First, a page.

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Vehrka

New Member
Hello there, I was recently watching some videos by Junkie XL where he discusses the score he made for The Dark Tower. And in it, he mentions how he mixes Berlin Strings with Hollywood Strings because the tightness of the Berlin Strings mixes well with the openness of the Hollywood Strings. I'd imagine this is obviously because of the huge difference in player counts. So this got me wondering, what other libraries mix well together?

Would, for example, Spitfire Symphonic Strings at 60 players mesh well with Cinematic Studio Strings at 35? Or maybe SSS would mesh better with Spitfire Chamber Strings at 16 players? Would Cinematic Studio Strings and Berlin Strings mix together even better? Obviously I know mixing has a lot to do with this as well but I thought it'd be interesting to hear what all of you think nonetheless.
 

Wassim Samad

Lifelong learner
Hi,

I'm not sure if it it's about the number of musicians. My opinion would be about how dry and wet a library is.
If you take EWQL Strings Libraries they are very wet and they may lack some dry / pure sound that another library would have. Then you mix it and you have something more consistent because they don't fight each other on the same details.

I don't have names of which one work well together but I wish it can help you a bit!
 

AlexanderSchiborr

Senior Member
There are quite some things you should keep in mind
:
- Are the musicians recorded in seating? Most of the modern libraries use that technique which means that there is a specific fingerprint in the early reflections and the perceived stereo spread of the sections. Some have more prominent stereo spread, some others don´t. So you have to keep in mind by mixing different libraries that these are problems you facing. And you have very limited possibilities to alter this characteristics with libraries recorded in seating.

- The available microphone posititions available in a library determines how flexibel you can adjust the perceived distance. But it also affects eq and perceived stereo spread.

- the dynamic range of the recorded samples. Some libraries have more or less than others. Also the dynamic curve and characteristics is important. You can just copy / paste the midi data.

- The performance in the samples are different from library to library. Some have not controllable built in vibrato, some others let you control that.

- EQ shape of the instruments. Some libraries sound darker than others, e.g. Cinematic Studio Strings has less highs and sounds darker than Spitfire symphonic strings. So by using both libraries in one project or for one piece you have work an even those differences a bit also

There are many many other things. My advice: Try things out and when it sounds good to you, do it.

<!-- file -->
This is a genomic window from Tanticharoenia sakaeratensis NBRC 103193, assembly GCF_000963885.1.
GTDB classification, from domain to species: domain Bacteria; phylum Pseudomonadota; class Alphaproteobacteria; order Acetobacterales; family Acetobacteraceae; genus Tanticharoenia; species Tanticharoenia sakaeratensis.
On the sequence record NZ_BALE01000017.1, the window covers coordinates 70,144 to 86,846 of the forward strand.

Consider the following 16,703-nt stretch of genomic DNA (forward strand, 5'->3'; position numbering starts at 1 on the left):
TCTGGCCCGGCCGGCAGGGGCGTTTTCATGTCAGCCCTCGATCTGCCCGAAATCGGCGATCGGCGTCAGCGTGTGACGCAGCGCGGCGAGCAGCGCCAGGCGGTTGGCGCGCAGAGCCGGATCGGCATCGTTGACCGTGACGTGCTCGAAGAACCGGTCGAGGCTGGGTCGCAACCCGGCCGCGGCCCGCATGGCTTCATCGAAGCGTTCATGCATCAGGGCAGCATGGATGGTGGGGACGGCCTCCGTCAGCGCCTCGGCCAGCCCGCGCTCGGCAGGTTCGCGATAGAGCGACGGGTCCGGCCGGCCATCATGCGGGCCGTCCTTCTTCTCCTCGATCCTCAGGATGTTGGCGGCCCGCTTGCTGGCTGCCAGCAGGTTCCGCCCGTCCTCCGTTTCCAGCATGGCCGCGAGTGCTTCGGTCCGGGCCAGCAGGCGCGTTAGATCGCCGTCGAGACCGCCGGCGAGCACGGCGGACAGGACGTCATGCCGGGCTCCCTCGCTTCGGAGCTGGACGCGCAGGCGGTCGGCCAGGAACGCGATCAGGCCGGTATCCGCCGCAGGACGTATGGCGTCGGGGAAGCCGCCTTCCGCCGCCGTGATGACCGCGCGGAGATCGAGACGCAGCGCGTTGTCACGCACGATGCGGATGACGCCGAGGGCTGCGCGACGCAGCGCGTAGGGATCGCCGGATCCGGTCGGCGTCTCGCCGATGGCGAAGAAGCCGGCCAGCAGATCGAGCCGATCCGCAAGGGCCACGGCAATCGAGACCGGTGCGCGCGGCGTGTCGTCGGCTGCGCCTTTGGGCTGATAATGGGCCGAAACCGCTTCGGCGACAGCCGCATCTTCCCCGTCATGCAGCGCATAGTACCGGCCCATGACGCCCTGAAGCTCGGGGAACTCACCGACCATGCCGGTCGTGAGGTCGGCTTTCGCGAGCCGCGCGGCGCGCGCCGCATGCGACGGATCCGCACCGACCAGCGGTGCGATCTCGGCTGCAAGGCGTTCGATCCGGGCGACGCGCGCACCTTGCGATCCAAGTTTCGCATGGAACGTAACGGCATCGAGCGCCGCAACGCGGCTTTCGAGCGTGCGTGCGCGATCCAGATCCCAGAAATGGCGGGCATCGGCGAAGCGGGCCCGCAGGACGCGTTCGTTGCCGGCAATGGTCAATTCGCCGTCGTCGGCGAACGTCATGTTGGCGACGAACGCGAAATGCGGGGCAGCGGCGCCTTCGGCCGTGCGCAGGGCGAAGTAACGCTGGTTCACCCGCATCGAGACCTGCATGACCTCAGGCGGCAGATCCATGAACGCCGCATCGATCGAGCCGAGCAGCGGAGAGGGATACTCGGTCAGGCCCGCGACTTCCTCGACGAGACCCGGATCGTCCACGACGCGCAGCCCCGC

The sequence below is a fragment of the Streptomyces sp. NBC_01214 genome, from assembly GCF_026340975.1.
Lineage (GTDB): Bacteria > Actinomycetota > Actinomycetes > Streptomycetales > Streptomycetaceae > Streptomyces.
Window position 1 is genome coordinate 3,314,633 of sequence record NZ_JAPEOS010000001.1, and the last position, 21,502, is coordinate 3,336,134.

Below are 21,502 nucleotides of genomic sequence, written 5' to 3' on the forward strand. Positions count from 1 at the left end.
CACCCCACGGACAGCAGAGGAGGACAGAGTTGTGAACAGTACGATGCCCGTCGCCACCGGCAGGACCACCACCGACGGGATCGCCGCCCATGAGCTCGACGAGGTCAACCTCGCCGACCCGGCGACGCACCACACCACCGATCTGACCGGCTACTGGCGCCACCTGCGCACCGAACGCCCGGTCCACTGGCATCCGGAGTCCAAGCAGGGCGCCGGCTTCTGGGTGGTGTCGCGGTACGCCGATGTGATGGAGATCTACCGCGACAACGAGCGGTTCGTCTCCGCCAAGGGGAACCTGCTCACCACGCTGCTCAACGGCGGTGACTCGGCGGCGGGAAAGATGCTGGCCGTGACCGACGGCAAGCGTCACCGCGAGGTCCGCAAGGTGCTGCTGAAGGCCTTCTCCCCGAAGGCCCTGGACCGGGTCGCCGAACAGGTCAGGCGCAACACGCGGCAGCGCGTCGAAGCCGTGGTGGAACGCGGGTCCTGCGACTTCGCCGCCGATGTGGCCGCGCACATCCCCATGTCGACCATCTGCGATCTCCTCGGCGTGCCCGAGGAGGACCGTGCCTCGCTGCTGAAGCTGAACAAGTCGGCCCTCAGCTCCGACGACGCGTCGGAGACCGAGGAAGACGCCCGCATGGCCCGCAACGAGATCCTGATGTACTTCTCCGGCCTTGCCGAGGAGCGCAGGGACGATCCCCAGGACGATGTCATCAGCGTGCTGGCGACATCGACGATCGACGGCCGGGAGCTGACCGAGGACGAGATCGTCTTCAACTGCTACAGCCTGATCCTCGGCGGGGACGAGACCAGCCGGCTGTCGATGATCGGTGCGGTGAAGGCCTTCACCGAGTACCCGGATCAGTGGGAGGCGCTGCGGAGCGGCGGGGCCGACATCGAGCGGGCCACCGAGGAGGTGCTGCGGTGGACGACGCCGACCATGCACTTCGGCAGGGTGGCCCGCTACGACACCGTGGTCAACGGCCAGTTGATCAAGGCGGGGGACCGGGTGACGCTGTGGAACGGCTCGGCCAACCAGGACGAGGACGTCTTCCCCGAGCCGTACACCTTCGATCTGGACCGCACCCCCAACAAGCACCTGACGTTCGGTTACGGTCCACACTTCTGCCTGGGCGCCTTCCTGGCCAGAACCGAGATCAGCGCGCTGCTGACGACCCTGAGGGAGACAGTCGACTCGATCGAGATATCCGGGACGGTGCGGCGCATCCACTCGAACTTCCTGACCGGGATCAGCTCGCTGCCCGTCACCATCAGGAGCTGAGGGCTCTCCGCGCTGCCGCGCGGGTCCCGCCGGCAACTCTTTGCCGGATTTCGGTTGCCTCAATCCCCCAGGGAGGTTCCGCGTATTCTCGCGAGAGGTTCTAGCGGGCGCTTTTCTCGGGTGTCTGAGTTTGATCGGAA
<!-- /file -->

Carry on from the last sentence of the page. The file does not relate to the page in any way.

Saxer

Senior Member
It's mostly a try and error thing.

I like to have a fixed section (or combination of stacked sections) in a piece if I want to create a halfway believable real section. If I add a (sampled) string section to a pop song I go this way because the mixer wants the separate tracks at the end: Vl1/Vl2/Vla/Vlc. Every track has to be homogenous. No jumps in size, level, and room. I treat the samples like real players: arranging monophonic lines per section, spiccs are softer than legatos and pizzicatos are even softer. Sometimes they record real players on top of each section so everything must be playable and well balanced. Tightness from here and openness from there... forget it. Let it sound like a couple of string players sitting behind the studio window. It's about the believeable performance.

The main problem in stacking libraries is playability. i.e. Berlin strings add different attacks to the sound by velocity. On high velocities they do portamento. LASS does the opposite: playing portamento on low dynamics. If you just midi-stack them you lose the personality of each library. At the end you get an expensive keyboard pad.

But there are tracks where sound is more important than realism. All that epic trailer phantasy hybrid stuff. In those cases I stack what I'm missing. If spiccs need more bite I'd add LASS, if it needs more room I'd add CS2 or Spitfire. But sometimes it simply doesn't work. Different latencies of the libraries, adding unwanted frequencies, too much or too less cut through the mix... whatever. Don't count the sampled players (here 16 violins, there 6 doesn't sound like 22 players anyway if you stack them). It depends on the context. Try and error. And nobody cares if you have 20 celli and violas ostinating over 20 taikos and a 60-piece string pad on top in that styles. But beware of giving it to an orchestrator for a live event :)